November means mustaches. Thanks to the Movember Foundation, men all over the world this month grow mustaches to raise awareness of men’s health issues, including prostate cancer, testicular cancer, and suicide. Women, too, are invited to participate. Though it’s harder for them.
We at D Magazine are all about awareness. And mustaches. So we turned to The Encyclopedia of Texas, published in 1922, to find Dallasites who might inspire us. For each man, we offer an actual excerpt from the encyclopedia, along with a passage of our invention. See if you can distinguish the real item from the fabrication.
1. Gus Keller
A. He founded his own business, never did work for a salary, and built that business up to a place of leadership in its realm, marketing the choicest and such edible meats that his establishment acquired a city-wide reputation, and he became a city character, universally known and esteemed for his reliability and service.
B. His mustache, sitting all those years under his nose, grew sad. For just inches above it, there was a most pitiful haircut, with a severe part down the middle. And so, at its edges, the mustache drooped.
2. Samuel Poyntz Cochran
A. [The] veteran insurance man with nearly half a century of active, continuous work to his credit, … has occupied a picturesque place in the history of the city of Dallas.
B. [Even] a cursory glance at Mr. Cochran’s mustache raises many questions. Does he kiss his wife, née Sue Webb Higgins, formerly of Kentucky, with that mustache? Does he not own a working pair of shears? What manner of decaying foodstuff must that lip luggage surely contain? Is it safe to assume that his breeches harbor a similar spectacle of untidiness?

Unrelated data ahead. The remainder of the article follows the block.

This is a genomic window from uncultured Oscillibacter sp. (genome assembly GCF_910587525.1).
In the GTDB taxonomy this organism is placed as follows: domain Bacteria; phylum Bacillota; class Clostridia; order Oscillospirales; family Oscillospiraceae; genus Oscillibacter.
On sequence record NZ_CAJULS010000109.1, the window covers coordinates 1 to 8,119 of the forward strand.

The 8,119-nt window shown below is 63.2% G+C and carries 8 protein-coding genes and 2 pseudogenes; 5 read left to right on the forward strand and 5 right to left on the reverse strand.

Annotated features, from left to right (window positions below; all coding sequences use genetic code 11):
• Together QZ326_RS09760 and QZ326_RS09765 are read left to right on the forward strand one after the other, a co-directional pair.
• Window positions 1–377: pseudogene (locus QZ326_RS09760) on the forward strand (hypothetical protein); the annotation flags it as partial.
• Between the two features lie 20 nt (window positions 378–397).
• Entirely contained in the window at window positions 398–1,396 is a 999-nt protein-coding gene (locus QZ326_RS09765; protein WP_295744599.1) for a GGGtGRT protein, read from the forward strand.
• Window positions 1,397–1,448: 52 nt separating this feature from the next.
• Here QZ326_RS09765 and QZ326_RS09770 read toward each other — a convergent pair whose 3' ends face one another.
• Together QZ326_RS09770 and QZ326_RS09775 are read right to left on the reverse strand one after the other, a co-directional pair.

3. Frederick W. Boedeker
A. Beginning with a confectionery business, his interests grew by virtue of his initiative, shrewd business ability, and thrift, until he has given to his city one of its largest establishments, the Boedeker Manufacturing Company, which produces the noted Boedeker ice cream and ice and distributes both over a territory of 100 miles radius from Dallas.
B. He was a Knight Templar and 32nd-degree Mason whose devoted wife, Carrie Diety, married him because his mustache always tasted of mint chocolate chip.
4. Edward Lehman
A. Hearing of Dallas as a promising town, he came here in 1874, looked the situation over carefully, … and soon opened the Lehman Saddle and Harness Store on Elm Street. … He aided in building the first water works system Dallas had and was a member of its first volunteer fire department.
B. Of the men entrusted with driving the firetruck, … there was no abler wheelman than Mr. Lehman. He took pleasure, sitting in its open cockpit, in letting the wind rustle his mustache, which he once used to extinguish a grass fire.
5. H.B. Criswell
A. [The] proprietor of the house-furnishing establishment at 1713-1801 Elm St. might be called one of the cornerstones of Dallas. … Aside from his commercial success, he has devoted much time to the higher arts, being a student of literature, as well as an accomplished musician, amateur actor, and a composer of note. He has a thorough understanding of advertising and writes all his own copy.
B. Though his mustache is uncommonly bushy, he keeps it free of dust with a rigorous daily regimen that involves a rattan carpet beater.
6. Elridge Price
A. Mr. Price is now developing [a] vast amount of oil land and is confident of uncovering some valuable pools in the near future. The offices of the [Elridge Price Corporation] occupy the entire fourth floor of the Hope Theatre Building and are considered the most elegantly appointed in the city of Dallas.
B. Behold this odd lady tickler. Something about Mr. Price’s mustache reminds one of a certain C+C Music Factory song. His mustache is one of those things that makes one go hmmmm …